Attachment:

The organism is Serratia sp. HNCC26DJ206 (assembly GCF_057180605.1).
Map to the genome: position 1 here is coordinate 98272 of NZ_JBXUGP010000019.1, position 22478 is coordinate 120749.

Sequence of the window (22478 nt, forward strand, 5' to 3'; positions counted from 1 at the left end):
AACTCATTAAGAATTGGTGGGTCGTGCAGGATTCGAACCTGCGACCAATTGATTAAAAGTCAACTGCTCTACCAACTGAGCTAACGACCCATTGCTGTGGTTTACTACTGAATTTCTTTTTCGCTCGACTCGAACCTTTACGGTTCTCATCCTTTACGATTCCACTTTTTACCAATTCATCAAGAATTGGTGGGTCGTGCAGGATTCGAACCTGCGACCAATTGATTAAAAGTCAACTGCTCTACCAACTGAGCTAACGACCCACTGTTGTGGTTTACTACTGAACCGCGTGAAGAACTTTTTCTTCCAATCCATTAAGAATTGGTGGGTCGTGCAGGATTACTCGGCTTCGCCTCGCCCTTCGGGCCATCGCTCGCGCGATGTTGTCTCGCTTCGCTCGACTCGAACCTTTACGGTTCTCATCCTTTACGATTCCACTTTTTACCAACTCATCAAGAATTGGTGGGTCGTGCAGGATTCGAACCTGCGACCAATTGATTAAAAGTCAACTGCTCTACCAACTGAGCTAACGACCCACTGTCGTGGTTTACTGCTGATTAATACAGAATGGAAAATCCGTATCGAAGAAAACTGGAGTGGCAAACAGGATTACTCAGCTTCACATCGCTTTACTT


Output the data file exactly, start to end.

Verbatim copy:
The organism is Serratia sp. HNCC26DJ206 (assembly GCF_057180605.1).
Map to the genome: position 1 here is coordinate 98272 of NZ_JBXUGP010000019.1, position 22478 is coordinate 120749.

Sequence of the window (22478 nt, forward strand, 5' to 3'; positions counted from 1 at the left end):
AACTCATTAAGAATTGGTGGGTCGTGCAGGATTCGAACCTGCGACCAATTGATTAAAAGTCAACTGCTCTACCAACTGAGCTAACGACCCATTGCTGTGGTTTACTACTGAATTTCTTTTTCGCTCGACTCGAACCTTTACGGTTCTCATCCTTTACGATTCCACTTTTTACCAATTCATCAAGAATTGGTGGGTCGTGCAGGATTCGAACCTGCGACCAATTGATTAAAAGTCAACTGCTCTACCAACTGAGCTAACGACCCACTGTTGTGGTTTACTACTGAACCGCGTGAAGAACTTTTTCTTCCAATCCATTAAGAATTGGTGGGTCGTGCAGGATTACTCGGCTTCGCCTCGCCCTTCGGGCCATCGCTCGCGCGATGTTGTCTCGCTTCGCTCGACTCGAACCTTTACGGTTCTCATCCTTTACGATTCCACTTTTTACCAACTCATCAAGAATTGGTGGGTCGTGCAGGATTCGAACCTGCGACCAATTGATTAAAAGTCAACTGCTCTACCAACTGAGCTAACGACCCACTGTCGTGGTTTACTGCTGATTAATACAGAATGGAAAATCCGTATCGAAGAAAACTGGAGTGGCAAACAGGATTACTCAGCTTCACATCGCTTTACTT